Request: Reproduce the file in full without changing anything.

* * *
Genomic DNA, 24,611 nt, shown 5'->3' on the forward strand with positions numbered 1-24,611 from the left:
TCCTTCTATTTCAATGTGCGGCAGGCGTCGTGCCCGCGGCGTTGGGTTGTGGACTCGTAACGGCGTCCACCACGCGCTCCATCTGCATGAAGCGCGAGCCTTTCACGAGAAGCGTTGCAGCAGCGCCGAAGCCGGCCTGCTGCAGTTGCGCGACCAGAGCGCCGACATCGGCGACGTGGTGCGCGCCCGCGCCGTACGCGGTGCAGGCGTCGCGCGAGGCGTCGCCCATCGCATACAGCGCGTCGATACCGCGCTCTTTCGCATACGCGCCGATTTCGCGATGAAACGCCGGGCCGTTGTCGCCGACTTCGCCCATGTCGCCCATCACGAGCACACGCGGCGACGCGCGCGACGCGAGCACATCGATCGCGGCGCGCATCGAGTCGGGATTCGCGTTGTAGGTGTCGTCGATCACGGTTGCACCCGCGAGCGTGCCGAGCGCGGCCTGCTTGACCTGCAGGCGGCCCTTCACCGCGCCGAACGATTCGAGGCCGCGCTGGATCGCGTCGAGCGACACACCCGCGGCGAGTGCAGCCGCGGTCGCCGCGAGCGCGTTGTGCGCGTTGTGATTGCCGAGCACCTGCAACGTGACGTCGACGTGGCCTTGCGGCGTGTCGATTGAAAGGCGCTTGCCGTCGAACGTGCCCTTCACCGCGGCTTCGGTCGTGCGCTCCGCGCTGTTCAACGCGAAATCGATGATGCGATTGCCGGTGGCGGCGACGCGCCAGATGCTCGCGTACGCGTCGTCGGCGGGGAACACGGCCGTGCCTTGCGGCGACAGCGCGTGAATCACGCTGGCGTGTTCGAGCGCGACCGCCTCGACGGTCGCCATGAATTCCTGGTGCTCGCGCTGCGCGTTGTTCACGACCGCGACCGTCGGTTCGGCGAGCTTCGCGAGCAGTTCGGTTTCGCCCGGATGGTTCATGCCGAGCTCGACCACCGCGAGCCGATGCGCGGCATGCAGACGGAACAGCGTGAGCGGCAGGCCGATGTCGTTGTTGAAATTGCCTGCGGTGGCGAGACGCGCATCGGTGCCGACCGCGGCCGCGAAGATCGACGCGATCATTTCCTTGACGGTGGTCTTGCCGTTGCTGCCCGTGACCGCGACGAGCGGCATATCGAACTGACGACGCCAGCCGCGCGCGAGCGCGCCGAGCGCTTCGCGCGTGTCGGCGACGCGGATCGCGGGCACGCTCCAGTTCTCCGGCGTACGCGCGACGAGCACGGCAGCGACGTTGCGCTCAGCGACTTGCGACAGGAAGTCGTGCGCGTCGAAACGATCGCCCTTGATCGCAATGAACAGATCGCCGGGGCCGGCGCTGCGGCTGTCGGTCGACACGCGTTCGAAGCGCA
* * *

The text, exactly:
Genomic DNA, 24,611 nt, shown 5'->3' on the forward strand with positions numbered 1-24,611 from the left:
TCCTTCTATTTCAATGTGCGGCAGGCGTCGTGCCCGCGGCGTTGGGTTGTGGACTCGTAACGGCGTCCACCACGCGCTCCATCTGCATGAAGCGCGAGCCTTTCACGAGAAGCGTTGCAGCAGCGCCGAAGCCGGCCTGCTGCAGTTGCGCGACCAGAGCGCCGACATCGGCGACGTGGTGCGCGCCCGCGCCGTACGCGGTGCAGGCGTCGCGCGAGGCGTCGCCCATCGCATACAGCGCGTCGATACCGCGCTCTTTCGCATACGCGCCGATTTCGCGATGAAACGCCGGGCCGTTGTCGCCGACTTCGCCCATGTCGCCCATCACGAGCACACGCGGCGACGCGCGCGACGCGAGCACATCGATCGCGGCGCGCATCGAGTCGGGATTCGCGTTGTAGGTGTCGTCGATCACGGTTGCACCCGCGAGCGTGCCGAGCGCGGCCTGCTTGACCTGCAGGCGGCCCTTCACCGCGCCGAACGATTCGAGGCCGCGCTGGATCGCGTCGAGCGACACACCCGCGGCGAGTGCAGCCGCGGTCGCCGCGAGCGCGTTGTGCGCGTTGTGATTGCCGAGCACCTGCAACGTGACGTCGACGTGGCCTTGCGGCGTGTCGATTGAAAGGCGCTTGCCGTCGAACGTGCCCTTCACCGCGGCTTCGGTCGTGCGCTCCGCGCTGTTCAACGCGAAATCGATGATGCGATTGCCGGTGGCGGCGACGCGCCAGATGCTCGCGTACGCGTCGTCGGCGGGGAACACGGCCGTGCCTTGCGGCGACAGCGCGTGAATCACGCTGGCGTGTTCGAGCGCGACCGCCTCGACGGTCGCCATGAATTCCTGGTGCTCGCGCTGCGCGTTGTTCACGACCGCGACCGTCGGTTCGGCGAGCTTCGCGAGCAGTTCGGTTTCGCCCGGATGGTTCATGCCGAGCTCGACCACCGCGAGCCGATGCGCGGCATGCAGACGGAACAGCGTGAGCGGCAGGCCGATGTCGTTGTTGAAATTGCCTGCGGTGGCGAGACGCGCATCGGTGCCGACCGCGGCCGCGAAGATCGACGCGATCATTTCCTTGACGGTGGTCTTGCCGTTGCTGCCCGTGACCGCGACGAGCGGCATATCGAACTGACGACGCCAGCCGCGCGCGAGCGCGCCGAGCGCTTCGCGCGTGTCGGCGACGCGGATCGCGGGCACGCTCCAGTTCTCCGGCGTACGCGCGACGAGCACGGCAGCGACGTTGCGCTCAGCGACTTGCGACAGGAAGTCGTGCGCGTCGAAACGATCGCCCTTGATCGCAATGAACAGATCGCCGGGGCCGGCGCTGCGGCTGTCGGTCGACACGCGTTCGAAGCGCA